Monday, August 15th, 2022 05:42:25

Riots And Wrongs

Updated: August 16, 2014 4:58 pm

If you live in a Muslim-dominated area in present day in Uttar Pradesh, you have to carefully mind how you conduct yourself religiously. Even if you don’t live in a Muslim-majority area, during Ramzan or any other Muslim festival, you need to be extra careful of your religious conduct. Neglect this advice, and you are inviting a backlash on yourself and after that you shouldn’t complain. The same advice is being given to the Sikh community of Saharanpur: no matter the court verdict, if the Muslims of the area feel that a property is disputed, then it is disputed, and the rest of the society needs to learn to live with it.

A Sikh Gurudwara had a vacant plot next to it. According to land records, the land belonged to the Gurudwara. 10 years ago, a court case was filed saying that the land is next to a Muslim mosque and should not be considered as owned by the Gurudwara. However, the local court ruled in favour of the Gurudwara in 2013. On the day of the riot, Sikh Gurudwara management started constructing an extension on that vacant plot which angered the local Muslim community, which soon gathered and started pelting stones at the Gurudwara and a full blown riot happened.

The Muslims are calling the property “disputed”, hence the entire media, who by the way, are very reluctantly covering the riots, started calling it a disputed property. This was very predictable, a very routine reaction from peddlers of secularism, who invariably propagate that the only community that needs to assert itself is the Muslims, and every other community is either harassing Muslims, or inadvertently stepping into a troubled territory.

Sikhs, being a minority themselves, haven’t incurred as harsh a reaction as it would have been if a temple rather than a Gurdwara was on the adjoining plot. One of the local elders who is over 90 years of age told on camera that there hasn’t been a mosque in the area for as long as he has lived. Both the aggrieved communities are minorities. Had it been a Hindu-Muslim clash, there would have been an onslaught of the grievous, graphic details of how Muslims were being butchered by the rampaging Hindu mobs led by the BJP and the RSS. In any case, the media is still trying to give this spin to the entire development one way or the other, but so far they are unable to let their imagination run wild the way they would have liked it to run.

Just in a matter of a few minutes, a strong crowd of around 500 Muslims started pelting stones at the Gurudwara and when their thirst for throwing stones was quenched (and when the Sikhs started retaliating, the crowd moved towards Ambala Road, setting fire to Sikh-owned shops, service centres and stores. A massive crowd of 25,000 Muslims set ablaze more than 100 shops and buildings including a fire station. Many unsuspecting buses, trucks and vans were also torched.

The Sikhs complain that while the administration kept convincing them that the law and order situation would soon be brought under control and therefore, the community shouldn’t retaliate, thousands of Muslims were pouring into the area from adjacent towns and cities. “As if it was a conspiracy to keep us distracted while the Muslims gathered strength,” one of the local Sikh shopkeepers complained. The policemen fled when they saw such a big crowd approaching the area, leaving the local Sikhs to their fate.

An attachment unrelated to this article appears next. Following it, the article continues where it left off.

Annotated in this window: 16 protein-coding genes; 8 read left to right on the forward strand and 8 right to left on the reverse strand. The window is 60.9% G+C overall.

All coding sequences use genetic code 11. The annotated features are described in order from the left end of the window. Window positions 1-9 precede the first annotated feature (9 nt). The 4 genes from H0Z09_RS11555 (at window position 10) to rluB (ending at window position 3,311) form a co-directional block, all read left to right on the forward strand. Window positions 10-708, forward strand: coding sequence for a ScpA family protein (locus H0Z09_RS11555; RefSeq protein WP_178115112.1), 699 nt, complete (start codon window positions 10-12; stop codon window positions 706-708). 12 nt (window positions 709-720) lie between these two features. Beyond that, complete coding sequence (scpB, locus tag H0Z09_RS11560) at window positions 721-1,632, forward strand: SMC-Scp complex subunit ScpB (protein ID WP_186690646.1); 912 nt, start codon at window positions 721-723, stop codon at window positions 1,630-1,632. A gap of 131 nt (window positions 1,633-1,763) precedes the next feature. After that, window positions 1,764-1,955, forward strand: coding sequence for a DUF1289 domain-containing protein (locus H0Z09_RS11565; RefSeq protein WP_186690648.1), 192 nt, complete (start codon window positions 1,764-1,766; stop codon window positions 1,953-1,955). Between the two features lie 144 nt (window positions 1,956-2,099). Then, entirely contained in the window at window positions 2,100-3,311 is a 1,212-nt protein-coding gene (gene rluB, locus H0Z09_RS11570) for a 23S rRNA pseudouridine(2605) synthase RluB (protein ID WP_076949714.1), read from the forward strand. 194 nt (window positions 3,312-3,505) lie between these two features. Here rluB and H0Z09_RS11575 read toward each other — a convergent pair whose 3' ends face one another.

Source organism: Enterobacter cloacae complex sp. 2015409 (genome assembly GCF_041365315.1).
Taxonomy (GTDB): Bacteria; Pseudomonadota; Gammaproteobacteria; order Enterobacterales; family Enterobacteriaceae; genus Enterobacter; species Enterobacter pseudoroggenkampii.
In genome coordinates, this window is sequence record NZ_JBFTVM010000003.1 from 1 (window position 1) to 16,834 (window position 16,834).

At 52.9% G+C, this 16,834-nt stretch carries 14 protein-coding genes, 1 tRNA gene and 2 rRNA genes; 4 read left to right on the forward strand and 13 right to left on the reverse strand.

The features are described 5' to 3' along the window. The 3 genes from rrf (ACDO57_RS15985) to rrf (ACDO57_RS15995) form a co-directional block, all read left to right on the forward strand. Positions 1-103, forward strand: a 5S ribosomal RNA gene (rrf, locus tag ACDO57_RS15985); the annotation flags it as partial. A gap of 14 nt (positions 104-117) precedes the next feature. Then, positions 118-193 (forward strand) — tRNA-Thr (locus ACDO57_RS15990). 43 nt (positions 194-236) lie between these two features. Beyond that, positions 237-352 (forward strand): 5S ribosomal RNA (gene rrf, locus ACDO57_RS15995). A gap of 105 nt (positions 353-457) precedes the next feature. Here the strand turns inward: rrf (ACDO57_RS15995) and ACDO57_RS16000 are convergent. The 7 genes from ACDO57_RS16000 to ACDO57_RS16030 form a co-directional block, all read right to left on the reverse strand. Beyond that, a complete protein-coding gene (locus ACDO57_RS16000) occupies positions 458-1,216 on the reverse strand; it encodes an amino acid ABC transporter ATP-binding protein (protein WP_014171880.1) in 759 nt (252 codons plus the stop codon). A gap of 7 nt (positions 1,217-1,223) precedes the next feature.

Recently, there was a big hue and cry over the installation of a loudspeaker in a Kanth temple because it disturbed Muslims during Ramzan. There was another controversy when the Muslims of an area complained that the bells of a Hindu temple were purposely rung loudly to cause annoyance to the Muslims of the area. If this is the case, if they get disturbed when other communities practice their own religions, then what about the Hindus practicing their religion and getting disturbed by the azaan on loudspeakers multiple times in a day? What about the throngs of Muslims who gather on the roads every Friday and cause massive traffic jams in Delhi, Mumbai and other cities. Do people complain? They have simply gotten used to the phenomena because there is no other choice.

An average Muslim gets the message that no matter what he or she does, the sympathy is always on their side and it’s always the other side that is painted black. They are the ones who are constantly victimised and their rage is always justified. They are the ones who are always at the receiving end. They are the ones who always need protection, accommodation, reassurance and a great level of understanding. They are the ones who should constantly be listened to and it’s their writ that must run no matter how irrational, intolerant or violent it is. They act like spoilt brats, and a lot of blame lies in the way the rest of the society mollycoddles them.

It’s high time they get the message that it is actually a pluralistic world we’re living in and that we all have to live together whether they like it or not. Just as they are not going anywhere, the rest of the communities too aren’t going anywhere. Muslims need to learn to deal with that.

Deepak Kumar Rath

Deepak Kumar Rath

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